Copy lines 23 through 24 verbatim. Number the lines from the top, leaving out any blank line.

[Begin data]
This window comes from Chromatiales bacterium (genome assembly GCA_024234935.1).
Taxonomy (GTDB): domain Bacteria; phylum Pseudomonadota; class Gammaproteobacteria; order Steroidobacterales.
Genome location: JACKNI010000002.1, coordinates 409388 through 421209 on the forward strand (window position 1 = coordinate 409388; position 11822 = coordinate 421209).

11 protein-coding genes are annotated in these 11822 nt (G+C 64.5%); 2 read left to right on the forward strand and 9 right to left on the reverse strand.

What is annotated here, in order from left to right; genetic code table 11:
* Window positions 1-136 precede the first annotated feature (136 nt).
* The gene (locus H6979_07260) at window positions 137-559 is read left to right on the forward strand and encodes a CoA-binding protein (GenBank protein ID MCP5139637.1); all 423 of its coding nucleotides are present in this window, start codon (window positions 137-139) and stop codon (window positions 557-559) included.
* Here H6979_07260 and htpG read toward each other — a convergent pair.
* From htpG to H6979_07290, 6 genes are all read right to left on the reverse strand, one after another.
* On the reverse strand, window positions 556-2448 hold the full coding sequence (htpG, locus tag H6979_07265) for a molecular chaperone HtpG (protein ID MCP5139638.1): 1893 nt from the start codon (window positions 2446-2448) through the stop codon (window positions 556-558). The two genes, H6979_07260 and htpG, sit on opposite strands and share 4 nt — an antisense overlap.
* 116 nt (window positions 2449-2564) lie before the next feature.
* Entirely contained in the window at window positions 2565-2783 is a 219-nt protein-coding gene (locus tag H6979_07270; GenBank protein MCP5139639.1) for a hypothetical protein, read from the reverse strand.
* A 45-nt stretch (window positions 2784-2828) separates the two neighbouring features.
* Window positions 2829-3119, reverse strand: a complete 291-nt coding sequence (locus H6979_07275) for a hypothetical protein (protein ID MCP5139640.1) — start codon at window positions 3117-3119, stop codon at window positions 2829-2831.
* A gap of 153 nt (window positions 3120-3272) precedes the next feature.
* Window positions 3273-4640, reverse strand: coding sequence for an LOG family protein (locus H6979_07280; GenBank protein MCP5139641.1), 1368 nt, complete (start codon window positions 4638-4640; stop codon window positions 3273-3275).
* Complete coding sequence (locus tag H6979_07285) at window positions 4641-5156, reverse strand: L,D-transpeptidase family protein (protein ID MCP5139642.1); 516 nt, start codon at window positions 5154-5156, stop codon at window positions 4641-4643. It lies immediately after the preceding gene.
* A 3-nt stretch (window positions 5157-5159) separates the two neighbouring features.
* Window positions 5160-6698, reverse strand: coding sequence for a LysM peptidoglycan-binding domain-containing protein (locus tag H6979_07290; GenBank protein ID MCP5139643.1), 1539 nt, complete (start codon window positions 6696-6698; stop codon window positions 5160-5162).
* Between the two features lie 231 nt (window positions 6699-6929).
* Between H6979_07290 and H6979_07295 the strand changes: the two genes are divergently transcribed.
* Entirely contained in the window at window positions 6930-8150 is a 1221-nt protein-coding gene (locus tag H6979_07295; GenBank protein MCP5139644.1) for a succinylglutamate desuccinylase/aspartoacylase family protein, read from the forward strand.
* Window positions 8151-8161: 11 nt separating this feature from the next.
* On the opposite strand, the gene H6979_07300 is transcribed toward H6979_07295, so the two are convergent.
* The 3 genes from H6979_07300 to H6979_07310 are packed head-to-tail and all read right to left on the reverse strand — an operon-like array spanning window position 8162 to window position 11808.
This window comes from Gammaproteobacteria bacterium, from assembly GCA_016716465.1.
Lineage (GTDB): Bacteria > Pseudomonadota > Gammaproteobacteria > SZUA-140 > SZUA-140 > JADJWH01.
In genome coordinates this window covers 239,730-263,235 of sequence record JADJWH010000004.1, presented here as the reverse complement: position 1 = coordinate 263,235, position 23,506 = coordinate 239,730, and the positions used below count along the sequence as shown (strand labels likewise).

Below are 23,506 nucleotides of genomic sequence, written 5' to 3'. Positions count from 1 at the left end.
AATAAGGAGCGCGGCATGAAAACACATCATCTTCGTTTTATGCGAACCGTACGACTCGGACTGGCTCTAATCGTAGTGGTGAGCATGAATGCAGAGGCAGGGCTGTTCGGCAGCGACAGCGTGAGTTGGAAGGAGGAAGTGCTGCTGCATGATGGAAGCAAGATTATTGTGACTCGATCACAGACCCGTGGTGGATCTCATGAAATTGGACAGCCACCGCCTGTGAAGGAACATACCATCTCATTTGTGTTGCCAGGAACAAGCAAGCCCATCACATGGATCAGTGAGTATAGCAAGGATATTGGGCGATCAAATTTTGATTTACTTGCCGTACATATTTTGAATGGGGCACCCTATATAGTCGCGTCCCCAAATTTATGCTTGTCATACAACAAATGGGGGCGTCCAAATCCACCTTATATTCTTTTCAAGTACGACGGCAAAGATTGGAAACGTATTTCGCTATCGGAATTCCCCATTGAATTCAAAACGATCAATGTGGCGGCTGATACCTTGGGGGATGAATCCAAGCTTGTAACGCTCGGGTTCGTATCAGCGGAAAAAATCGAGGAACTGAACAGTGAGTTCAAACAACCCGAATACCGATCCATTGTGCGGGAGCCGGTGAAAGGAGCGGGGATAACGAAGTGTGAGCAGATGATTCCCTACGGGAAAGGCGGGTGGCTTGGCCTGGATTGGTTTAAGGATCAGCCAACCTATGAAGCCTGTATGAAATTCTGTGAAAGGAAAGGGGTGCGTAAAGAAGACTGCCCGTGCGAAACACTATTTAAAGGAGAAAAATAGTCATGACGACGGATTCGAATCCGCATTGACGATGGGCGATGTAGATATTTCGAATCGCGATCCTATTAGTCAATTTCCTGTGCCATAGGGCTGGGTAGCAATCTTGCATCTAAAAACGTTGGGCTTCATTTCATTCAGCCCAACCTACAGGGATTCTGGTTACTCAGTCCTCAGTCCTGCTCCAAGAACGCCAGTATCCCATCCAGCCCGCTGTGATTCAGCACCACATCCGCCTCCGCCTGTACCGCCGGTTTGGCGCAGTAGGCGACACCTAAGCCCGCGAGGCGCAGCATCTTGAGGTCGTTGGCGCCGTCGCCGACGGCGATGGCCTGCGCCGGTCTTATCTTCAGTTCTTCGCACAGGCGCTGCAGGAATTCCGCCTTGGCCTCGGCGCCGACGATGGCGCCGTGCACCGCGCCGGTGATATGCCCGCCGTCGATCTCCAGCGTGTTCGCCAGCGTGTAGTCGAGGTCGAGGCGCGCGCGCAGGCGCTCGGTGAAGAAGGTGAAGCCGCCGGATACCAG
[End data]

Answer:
* Window positions 8151-8161: 11 nt separating this feature from the next.
* On the opposite strand, the gene H6979_07300 is transcribed toward H6979_07295, so the two are convergent.